I discovered Asado Coffee when visiting Chicago last summer on my coast-to-coast train trip across the USA. Jeff Liberman, one of Asado’s co-owners, met me when I arrived at Union Station, giving me a behind-the-scenes tour of Asado’s Pickwick Place branch (which has now changed hands) down in the Loop before adding a bonus tour of the River North branch. This was interesting because it hadn’t yet opened, although it was all kitted out and ready to go. It’s the first time I’ve been in a fully-functioning coffee shop before it’s opened. As it turned out, River North would have to wait another five months before Asado finally opened its doors. Hopefully my descriptions aren’t too out-of-date!
At the time of writing, Asado was a coffee shop/roaster chain with four branches in downtown Chicago, although that’s now down to two as of August 2016. Asado roasts all its own coffee, with both shops having their own bespoke analogue roaster. Asado’s other main quirk is that it only uses lever espresso machines, usually from Kees van der Westen, although in the case of River North, it’s an Astoria. As well as espresso, there’s bulk-brew filter in the mornings, plus hand-poured filters throughout the day using Zero ceramic drippers from Japan.
Asado is a small coffee shop/roaster chain with three (soon to be four) branches in downtown Chicago. I’d already planned to visit Asado’s branch on Jackson Boulevard (Pickwick Place), a block from an old favourite of mine, Intelligentsia, when I was coincidentally introduced to Jeff Liberman, one of Asado’s co-owners. As a result, I got a behind the scenes tour, which you can read about in Brian’s Travel Spot.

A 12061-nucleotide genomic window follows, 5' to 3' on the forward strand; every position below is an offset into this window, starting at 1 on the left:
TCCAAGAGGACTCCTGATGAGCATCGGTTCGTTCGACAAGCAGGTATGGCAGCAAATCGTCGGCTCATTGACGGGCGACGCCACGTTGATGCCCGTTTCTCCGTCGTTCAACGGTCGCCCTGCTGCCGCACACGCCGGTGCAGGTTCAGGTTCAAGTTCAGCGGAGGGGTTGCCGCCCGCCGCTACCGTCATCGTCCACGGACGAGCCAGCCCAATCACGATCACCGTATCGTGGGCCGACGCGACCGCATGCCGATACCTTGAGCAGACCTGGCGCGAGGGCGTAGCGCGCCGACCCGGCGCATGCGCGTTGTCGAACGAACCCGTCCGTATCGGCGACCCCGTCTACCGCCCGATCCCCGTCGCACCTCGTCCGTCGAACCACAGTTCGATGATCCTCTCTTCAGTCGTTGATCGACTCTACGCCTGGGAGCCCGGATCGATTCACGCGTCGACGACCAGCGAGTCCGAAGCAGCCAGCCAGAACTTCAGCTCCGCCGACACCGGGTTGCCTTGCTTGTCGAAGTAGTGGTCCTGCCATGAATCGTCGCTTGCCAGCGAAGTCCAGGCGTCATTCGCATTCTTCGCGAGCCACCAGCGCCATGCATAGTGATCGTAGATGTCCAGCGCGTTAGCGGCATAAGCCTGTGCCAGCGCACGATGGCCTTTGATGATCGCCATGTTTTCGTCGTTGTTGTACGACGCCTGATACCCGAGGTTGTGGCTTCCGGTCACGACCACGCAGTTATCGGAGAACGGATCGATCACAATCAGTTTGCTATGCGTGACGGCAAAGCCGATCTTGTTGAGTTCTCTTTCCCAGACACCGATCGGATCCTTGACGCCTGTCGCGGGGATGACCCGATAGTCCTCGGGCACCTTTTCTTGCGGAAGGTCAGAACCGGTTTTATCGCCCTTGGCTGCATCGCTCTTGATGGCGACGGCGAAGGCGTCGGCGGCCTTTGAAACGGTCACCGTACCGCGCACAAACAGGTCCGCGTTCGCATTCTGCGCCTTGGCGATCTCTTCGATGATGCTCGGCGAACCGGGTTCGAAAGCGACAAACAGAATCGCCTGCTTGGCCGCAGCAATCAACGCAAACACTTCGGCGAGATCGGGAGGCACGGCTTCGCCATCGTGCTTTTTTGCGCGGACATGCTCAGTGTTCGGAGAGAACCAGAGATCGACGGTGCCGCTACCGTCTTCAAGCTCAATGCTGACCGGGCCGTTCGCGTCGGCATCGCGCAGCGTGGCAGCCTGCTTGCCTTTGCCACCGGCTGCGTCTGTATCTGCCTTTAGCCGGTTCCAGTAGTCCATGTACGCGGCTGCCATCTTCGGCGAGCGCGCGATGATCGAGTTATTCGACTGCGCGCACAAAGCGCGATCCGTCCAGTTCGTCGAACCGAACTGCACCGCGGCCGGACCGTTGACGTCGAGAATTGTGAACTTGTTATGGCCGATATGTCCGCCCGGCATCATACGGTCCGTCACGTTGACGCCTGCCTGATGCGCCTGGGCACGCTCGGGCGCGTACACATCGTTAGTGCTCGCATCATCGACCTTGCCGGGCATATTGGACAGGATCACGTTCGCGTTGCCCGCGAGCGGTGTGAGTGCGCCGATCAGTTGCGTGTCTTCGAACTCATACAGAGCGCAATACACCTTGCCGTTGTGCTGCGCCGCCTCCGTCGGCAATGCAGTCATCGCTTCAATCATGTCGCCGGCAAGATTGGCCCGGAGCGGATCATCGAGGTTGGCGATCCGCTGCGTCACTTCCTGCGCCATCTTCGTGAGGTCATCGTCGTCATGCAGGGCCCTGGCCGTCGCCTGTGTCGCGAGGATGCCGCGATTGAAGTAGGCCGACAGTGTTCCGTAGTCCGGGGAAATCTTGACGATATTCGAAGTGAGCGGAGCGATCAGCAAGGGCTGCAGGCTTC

Asado occupies its own private alley, Pickwick Place, a narrow dead-end on the north side of Jackson Boulevard. If that doesn’t sound very appealing, then think again, since it’s one of the best locations I’ve seen for a coffee shop (in good weather, at least!). Sheltered on both sides by tall buildings, all the seating (bar for a single chair) is outside in the alley, a beautiful, south-facing sun trap.
Asado roasts all its own coffee, each of its locations having its own bespoke analogue roaster. Due to space limitations, Pickwick Place is the exception to this rule. Despite this lack of space, it still manages a full espresso menu, pulled on a beautiful Kees van der Westen lever machine, plus individual hand-poured filter, supplemented with bulk-brew filter when it’s busy.
August 2016: I’ve just heard that the shop has changed hands and is now Pickwick Coffee.
September 2017: on my return to Chicago, I discovered that Pickwick Coffee is no more and that it is now a branch of Hero Coffee Roasters.